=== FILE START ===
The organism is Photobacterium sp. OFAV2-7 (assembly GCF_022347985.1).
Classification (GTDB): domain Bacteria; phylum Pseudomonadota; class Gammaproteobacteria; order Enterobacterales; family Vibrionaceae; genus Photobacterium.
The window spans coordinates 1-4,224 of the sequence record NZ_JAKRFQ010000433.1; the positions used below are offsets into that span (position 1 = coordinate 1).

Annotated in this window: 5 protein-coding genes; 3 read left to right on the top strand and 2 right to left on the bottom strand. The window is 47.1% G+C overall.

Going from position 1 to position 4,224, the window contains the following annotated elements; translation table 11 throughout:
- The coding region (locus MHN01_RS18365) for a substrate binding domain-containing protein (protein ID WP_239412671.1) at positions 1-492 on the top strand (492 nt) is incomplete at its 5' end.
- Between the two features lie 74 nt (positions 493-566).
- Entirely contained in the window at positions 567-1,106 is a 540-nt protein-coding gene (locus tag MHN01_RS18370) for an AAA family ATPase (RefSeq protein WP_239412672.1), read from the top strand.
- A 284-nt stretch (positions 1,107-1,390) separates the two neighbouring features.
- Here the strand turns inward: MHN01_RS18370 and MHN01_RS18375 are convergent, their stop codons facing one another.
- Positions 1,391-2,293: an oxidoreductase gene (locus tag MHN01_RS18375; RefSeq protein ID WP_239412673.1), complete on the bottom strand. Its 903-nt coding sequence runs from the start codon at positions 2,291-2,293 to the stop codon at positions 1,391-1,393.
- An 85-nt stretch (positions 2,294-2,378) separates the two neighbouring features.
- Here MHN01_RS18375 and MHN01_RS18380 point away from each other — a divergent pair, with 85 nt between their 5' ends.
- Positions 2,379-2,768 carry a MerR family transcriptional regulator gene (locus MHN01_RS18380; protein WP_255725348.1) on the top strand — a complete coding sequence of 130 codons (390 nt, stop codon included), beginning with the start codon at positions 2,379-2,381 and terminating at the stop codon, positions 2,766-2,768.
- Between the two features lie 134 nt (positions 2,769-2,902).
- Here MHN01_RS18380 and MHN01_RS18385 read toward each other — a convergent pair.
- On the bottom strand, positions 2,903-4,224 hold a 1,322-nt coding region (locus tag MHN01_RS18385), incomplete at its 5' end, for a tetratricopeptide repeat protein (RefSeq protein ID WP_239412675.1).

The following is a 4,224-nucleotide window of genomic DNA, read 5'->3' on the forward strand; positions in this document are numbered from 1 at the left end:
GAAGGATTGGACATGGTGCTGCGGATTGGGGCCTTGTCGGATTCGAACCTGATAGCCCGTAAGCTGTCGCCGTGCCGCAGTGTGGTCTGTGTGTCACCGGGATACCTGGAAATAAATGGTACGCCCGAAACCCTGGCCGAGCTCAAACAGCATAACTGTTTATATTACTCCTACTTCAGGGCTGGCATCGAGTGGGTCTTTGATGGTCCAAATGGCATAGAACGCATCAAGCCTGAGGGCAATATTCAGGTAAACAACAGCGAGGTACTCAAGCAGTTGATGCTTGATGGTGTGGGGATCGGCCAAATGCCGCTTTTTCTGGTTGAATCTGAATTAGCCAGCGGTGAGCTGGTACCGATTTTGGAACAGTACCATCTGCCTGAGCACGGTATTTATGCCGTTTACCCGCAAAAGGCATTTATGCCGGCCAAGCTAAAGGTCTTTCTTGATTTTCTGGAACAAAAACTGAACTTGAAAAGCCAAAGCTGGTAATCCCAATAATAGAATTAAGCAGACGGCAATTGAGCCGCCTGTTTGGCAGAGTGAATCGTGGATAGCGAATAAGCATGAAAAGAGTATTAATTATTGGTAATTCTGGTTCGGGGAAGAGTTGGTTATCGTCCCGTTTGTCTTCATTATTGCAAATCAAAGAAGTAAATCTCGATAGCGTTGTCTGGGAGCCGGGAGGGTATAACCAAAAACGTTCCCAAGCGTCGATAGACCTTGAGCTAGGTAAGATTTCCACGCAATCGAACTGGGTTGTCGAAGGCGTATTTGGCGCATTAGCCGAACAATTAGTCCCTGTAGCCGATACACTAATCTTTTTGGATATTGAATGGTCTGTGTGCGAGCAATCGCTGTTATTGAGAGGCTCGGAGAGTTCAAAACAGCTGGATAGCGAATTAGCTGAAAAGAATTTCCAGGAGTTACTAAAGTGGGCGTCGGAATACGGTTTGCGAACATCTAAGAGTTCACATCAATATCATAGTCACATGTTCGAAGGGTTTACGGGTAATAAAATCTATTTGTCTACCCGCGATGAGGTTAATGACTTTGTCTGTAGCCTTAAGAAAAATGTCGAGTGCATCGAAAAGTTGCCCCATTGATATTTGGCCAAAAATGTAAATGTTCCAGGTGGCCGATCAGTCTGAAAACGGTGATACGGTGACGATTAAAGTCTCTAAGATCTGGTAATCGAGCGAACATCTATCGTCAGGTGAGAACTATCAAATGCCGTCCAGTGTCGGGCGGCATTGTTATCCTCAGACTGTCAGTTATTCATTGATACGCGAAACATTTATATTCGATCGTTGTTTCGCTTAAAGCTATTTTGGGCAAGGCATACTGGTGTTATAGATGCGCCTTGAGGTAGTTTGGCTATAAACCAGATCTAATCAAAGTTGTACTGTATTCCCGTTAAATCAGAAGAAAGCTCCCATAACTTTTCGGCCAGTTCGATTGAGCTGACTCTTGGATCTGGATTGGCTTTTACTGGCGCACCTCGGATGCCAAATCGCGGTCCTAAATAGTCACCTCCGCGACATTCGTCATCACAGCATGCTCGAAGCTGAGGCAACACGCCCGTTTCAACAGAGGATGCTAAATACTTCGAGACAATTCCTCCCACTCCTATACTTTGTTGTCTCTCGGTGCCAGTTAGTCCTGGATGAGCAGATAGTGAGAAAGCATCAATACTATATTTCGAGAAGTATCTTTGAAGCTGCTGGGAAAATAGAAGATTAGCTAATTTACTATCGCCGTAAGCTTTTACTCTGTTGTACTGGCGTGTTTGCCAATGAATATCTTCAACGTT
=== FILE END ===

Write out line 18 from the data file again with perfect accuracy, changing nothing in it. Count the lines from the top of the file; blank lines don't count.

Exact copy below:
The following is a 4,224-nucleotide window of genomic DNA, read 5'->3' on the forward strand; positions in this document are numbered from 1 at the left end: